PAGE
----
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What am I doing here?

I was waiting in the small lobby for someone to come down to fetch me. I had arrived early as I usually do, so I wasn't upset about waiting. I wouldn't have been upset anyway - I get paid by the hour whether I'm looking at pictures in the lobby or pecking away at a keyboard. I'm happy enough to wait and have enough random junk running around my brain to keep myself amused for hours after the pictures and magazines become old.

I wondered why I was there. I don't mean in an existential sense, and I don't mean that I hadn't been given some clue as to why I had been summoned, but that had been a little vague.. some specifics, but mostly nebulous. I really didn't know what to expect.

Of course I didn't know what I'd be doing, either. In a big flow chart sort of way, sure: customers presents problem. If I have an immediate solution, I present or deploy that. If not, I'll study the problem and then either fix it or suggest a work around. At the ten thousand foot level, that's what I do. Lather, rinse, repeat. Examine, dissect, fix.

The funny thing about it is that in many ways it doesn't really matter what the problem is. Server out of space, make this talk to that, this used to talk to that but it stopped, this is slow, that's broken.. shrug.. different day, different stuff.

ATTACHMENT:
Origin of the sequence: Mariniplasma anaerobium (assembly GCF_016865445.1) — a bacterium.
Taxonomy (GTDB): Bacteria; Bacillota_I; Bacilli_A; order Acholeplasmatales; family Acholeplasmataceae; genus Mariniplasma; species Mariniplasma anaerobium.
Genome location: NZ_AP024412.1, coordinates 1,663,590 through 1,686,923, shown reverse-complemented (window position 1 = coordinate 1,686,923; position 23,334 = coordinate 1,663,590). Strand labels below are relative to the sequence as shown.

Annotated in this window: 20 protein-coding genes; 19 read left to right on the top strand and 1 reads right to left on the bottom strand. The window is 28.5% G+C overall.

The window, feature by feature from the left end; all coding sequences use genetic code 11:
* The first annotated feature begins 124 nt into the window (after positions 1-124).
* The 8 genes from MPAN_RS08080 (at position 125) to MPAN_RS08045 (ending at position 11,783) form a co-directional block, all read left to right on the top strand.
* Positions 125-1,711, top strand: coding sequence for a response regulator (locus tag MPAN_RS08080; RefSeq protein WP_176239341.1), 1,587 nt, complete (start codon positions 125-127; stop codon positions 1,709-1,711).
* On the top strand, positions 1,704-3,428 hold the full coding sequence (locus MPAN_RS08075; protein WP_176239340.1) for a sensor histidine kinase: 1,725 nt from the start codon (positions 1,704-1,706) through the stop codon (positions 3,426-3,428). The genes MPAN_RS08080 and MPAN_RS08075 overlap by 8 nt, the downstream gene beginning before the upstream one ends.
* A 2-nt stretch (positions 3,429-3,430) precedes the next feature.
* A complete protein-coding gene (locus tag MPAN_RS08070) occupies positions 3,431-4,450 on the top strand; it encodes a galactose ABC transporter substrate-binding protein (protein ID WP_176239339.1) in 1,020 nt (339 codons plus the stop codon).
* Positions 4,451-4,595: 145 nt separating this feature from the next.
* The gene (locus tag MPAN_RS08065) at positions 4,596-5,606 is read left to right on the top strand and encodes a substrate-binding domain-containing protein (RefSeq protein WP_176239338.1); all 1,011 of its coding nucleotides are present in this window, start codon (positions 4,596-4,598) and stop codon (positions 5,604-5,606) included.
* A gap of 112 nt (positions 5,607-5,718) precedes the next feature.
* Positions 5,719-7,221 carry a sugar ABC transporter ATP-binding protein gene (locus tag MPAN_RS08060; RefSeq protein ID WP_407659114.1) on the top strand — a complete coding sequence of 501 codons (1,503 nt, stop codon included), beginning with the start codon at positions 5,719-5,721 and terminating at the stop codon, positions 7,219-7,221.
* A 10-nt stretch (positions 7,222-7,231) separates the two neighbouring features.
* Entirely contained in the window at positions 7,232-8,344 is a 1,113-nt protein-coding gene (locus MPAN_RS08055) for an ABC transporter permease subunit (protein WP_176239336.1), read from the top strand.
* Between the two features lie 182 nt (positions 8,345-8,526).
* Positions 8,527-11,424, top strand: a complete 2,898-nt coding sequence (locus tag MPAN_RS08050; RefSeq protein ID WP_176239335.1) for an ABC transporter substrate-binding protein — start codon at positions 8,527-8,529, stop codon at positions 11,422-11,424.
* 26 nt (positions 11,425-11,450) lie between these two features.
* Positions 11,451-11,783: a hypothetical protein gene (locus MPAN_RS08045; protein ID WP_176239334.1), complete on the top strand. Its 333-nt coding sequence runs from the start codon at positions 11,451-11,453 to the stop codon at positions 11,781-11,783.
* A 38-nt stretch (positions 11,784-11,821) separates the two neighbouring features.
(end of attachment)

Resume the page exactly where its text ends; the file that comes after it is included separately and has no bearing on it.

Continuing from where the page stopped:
A few minutes later my contact came down and led me into the building to look at his problems. Five hours later I left, having fixed one problem, suggested a better way to do another, and finding the last temporarily intractable and needing more information.

Just another day. Why am I here?



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In fact, my main conclusion after spending ten years of my life working on the TEX project is that software is hard. It’s harder than anything else I’ve ever had to do. (Donald Knuth)

One of the main causes of the fall of the Roman Empire was that, lacking zero, they had no way to indicate successful termination of their C programs. (Robert Firth)







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